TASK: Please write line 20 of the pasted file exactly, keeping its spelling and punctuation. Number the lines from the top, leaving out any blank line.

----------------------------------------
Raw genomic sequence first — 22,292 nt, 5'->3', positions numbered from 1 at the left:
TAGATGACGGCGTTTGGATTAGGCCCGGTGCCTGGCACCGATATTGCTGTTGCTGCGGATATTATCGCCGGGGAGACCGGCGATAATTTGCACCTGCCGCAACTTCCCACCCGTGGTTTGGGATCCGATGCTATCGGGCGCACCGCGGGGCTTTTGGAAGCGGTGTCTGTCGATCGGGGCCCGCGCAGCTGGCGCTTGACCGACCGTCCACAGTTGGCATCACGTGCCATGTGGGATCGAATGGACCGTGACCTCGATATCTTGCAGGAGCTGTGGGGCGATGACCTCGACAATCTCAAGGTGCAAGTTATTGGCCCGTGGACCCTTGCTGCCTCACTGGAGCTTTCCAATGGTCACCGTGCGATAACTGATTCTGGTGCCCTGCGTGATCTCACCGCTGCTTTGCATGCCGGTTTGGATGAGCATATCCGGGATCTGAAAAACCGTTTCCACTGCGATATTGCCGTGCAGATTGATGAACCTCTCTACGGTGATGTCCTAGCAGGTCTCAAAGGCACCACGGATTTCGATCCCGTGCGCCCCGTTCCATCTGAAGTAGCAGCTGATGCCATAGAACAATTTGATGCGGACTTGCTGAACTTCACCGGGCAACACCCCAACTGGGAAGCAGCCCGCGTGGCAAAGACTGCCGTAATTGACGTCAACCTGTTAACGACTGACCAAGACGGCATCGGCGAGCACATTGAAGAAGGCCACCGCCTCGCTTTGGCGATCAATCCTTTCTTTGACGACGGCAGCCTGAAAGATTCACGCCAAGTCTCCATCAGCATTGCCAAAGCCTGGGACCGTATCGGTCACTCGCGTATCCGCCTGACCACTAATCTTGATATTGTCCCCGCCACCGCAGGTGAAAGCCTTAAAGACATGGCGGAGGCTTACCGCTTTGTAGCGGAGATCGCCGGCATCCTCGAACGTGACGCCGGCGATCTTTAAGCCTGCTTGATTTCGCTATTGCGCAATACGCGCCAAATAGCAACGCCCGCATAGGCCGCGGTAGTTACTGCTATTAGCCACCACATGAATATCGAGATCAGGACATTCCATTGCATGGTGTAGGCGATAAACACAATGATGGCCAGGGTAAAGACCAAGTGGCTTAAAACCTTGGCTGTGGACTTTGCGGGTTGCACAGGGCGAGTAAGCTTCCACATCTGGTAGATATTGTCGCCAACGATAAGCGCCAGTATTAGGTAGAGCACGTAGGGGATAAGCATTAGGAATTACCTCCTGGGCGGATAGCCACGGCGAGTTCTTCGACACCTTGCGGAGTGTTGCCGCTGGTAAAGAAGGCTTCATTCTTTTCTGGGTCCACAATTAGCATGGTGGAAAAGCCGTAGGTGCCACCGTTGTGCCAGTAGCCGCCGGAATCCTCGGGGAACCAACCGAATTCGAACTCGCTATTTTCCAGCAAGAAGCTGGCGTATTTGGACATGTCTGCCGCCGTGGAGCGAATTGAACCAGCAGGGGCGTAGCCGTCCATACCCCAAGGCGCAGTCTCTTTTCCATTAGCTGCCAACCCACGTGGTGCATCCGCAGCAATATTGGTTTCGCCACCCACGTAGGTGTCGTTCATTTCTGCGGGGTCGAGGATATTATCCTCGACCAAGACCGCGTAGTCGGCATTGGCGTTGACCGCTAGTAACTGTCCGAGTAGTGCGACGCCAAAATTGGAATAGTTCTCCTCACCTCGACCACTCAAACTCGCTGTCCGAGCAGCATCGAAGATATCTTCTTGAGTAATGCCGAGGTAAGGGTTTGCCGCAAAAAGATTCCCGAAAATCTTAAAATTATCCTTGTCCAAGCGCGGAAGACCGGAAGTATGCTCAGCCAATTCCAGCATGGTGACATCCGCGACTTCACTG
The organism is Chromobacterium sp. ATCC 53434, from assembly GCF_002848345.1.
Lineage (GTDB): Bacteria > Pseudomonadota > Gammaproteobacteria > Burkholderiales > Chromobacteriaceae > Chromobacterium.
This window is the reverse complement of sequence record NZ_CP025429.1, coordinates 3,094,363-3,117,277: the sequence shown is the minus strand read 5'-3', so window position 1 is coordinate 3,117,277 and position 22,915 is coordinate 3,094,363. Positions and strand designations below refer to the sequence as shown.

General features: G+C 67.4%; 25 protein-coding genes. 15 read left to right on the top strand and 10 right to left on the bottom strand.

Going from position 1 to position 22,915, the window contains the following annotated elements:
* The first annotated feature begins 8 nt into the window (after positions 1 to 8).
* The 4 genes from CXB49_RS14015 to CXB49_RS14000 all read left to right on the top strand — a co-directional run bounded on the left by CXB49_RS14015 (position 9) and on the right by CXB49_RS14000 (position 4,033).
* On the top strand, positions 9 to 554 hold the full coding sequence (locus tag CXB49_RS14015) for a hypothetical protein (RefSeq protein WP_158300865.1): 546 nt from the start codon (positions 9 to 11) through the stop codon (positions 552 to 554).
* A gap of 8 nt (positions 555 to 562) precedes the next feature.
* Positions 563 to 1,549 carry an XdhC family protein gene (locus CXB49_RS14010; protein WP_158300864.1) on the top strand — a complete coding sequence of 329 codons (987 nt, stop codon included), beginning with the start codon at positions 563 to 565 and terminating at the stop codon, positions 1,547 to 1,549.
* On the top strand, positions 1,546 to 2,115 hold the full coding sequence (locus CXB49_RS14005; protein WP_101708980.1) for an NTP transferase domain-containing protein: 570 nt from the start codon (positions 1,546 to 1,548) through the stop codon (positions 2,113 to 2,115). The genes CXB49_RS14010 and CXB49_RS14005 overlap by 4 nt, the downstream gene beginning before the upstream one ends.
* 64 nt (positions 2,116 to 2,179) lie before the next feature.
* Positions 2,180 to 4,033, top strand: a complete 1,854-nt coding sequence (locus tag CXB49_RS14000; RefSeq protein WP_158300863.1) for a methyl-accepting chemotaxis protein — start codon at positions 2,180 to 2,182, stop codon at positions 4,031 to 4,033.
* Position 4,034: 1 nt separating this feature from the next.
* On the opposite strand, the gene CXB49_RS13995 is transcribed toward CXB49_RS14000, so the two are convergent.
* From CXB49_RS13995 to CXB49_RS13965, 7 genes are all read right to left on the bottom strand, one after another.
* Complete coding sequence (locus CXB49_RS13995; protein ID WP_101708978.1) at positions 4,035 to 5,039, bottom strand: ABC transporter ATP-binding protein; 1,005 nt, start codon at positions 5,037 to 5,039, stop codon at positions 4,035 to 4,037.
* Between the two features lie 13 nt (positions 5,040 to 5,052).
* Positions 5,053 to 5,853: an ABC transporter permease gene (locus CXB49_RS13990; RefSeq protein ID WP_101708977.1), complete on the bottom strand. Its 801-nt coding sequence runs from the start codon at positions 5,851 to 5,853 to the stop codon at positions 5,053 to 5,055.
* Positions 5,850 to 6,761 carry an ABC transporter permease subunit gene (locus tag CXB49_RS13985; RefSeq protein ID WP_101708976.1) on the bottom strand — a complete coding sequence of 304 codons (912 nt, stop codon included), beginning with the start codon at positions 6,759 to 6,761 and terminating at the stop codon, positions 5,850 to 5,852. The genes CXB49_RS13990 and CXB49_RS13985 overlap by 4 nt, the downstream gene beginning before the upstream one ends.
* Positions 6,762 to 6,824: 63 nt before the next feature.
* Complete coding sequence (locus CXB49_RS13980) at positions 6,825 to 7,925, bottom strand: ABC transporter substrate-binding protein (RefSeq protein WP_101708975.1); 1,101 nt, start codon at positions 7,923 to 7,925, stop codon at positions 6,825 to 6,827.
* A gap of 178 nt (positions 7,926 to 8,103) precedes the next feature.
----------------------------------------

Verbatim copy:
* Between the two features lie 13 nt (positions 5,040 to 5,052).